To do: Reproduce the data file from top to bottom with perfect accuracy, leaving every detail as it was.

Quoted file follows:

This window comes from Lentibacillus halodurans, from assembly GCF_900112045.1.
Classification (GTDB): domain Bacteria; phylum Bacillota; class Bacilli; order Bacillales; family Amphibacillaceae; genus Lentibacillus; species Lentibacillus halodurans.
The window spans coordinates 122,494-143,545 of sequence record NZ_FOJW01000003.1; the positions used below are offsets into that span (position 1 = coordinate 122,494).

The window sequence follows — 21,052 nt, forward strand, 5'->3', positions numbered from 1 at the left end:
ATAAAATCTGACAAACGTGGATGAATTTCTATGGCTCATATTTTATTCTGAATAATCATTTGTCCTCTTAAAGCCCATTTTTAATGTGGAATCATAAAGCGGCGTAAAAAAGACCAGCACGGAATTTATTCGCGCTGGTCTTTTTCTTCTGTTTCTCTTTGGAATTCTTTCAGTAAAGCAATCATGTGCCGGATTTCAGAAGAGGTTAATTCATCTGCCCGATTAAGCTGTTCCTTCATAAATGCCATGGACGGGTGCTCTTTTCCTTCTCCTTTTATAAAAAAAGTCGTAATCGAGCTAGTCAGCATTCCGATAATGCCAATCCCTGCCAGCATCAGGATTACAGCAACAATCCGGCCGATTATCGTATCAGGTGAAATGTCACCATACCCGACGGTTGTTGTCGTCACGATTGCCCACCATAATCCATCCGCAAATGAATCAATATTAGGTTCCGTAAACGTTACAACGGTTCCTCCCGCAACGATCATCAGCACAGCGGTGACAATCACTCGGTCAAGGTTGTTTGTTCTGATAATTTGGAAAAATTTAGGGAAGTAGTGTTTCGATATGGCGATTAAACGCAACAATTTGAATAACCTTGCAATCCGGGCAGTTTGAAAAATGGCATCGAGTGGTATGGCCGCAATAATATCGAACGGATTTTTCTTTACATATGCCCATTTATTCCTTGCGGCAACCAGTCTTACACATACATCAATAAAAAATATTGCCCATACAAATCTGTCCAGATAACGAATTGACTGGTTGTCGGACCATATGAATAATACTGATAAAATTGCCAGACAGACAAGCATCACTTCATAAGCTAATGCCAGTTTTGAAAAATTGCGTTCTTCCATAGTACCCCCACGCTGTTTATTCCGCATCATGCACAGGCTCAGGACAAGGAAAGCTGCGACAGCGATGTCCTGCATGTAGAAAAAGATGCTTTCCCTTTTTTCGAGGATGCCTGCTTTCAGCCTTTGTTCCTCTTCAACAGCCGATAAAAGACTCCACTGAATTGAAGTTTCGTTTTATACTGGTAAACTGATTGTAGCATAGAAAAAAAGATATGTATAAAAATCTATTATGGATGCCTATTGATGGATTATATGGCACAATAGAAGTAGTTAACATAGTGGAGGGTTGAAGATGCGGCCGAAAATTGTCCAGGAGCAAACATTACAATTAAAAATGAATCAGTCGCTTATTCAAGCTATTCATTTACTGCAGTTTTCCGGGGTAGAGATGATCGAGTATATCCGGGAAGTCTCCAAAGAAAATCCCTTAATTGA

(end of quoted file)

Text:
This window comes from Lentibacillus halodurans, from assembly GCF_900112045.1.
Classification (GTDB): domain Bacteria; phylum Bacillota; class Bacilli; order Bacillales; family Amphibacillaceae; genus Lentibacillus; species Lentibacillus halodurans.
The window spans coordinates 122,494-143,545 of sequence record NZ_FOJW01000003.1; the positions used below are offsets into that span (position 1 = coordinate 122,494).

The window sequence follows — 21,052 nt, forward strand, 5'->3', positions numbered from 1 at the left end:
ATAAAATCTGACAAACGTGGATGAATTTCTATGGCTCATATTTTATTCTGAATAATCATTTGTCCTCTTAAAGCCCATTTTTAATGTGGAATCATAAAGCGGCGTAAAAAAGACCAGCACGGAATTTATTCGCGCTGGTCTTTTTCTTCTGTTTCTCTTTGGAATTCTTTCAGTAAAGCAATCATGTGCCGGATTTCAGAAGAGGTTAATTCATCTGCCCGATTAAGCTGTTCCTTCATAAATGCCATGGACGGGTGCTCTTTTCCTTCTCCTTTTATAAAAAAAGTCGTAATCGAGCTAGTCAGCATTCCGATAATGCCAATCCCTGCCAGCATCAGGATTACAGCAACAATCCGGCCGATTATCGTATCAGGTGAAATGTCACCATACCCGACGGTTGTTGTCGTCACGATTGCCCACCATAATCCATCCGCAAATGAATCAATATTAGGTTCCGTAAACGTTACAACGGTTCCTCCCGCAACGATCATCAGCACAGCGGTGACAATCACTCGGTCAAGGTTGTTTGTTCTGATAATTTGGAAAAATTTAGGGAAGTAGTGTTTCGATATGGCGATTAAACGCAACAATTTGAATAACCTTGCAATCCGGGCAGTTTGAAAAATGGCATCGAGTGGTATGGCCGCAATAATATCGAACGGATTTTTCTTTACATATGCCCATTTATTCCTTGCGGCAACCAGTCTTACACATACATCAATAAAAAATATTGCCCATACAAATCTGTCCAGATAACGAATTGACTGGTTGTCGGACCATATGAATAATACTGATAAAATTGCCAGACAGACAAGCATCACTTCATAAGCTAATGCCAGTTTTGAAAAATTGCGTTCTTCCATAGTACCCCCACGCTGTTTATTCCGCATCATGCACAGGCTCAGGACAAGGAAAGCTGCGACAGCGATGTCCTGCATGTAGAAAAAGATGCTTTCCCTTTTTTCGAGGATGCCTGCTTTCAGCCTTTGTTCCTCTTCAACAGCCGATAAAAGACTCCACTGAATTGAAGTTTCGTTTTATACTGGTAAACTGATTGTAGCATAGAAAAAAAGATATGTATAAAAATCTATTATGGATGCCTATTGATGGATTATATGGCACAATAGAAGTAGTTAACATAGTGGAGGGTTGAAGATGCGGCCGAAAATTGTCCAGGAGCAAACATTACAATTAAAAATGAATCAGTCGCTTATTCAAGCTATTCATTTACTGCAGTTTTCCGGGGTAGAGATGATCGAGTATATCCGGGAAGTCTCCAAAGAAAATCCCTTAATTGA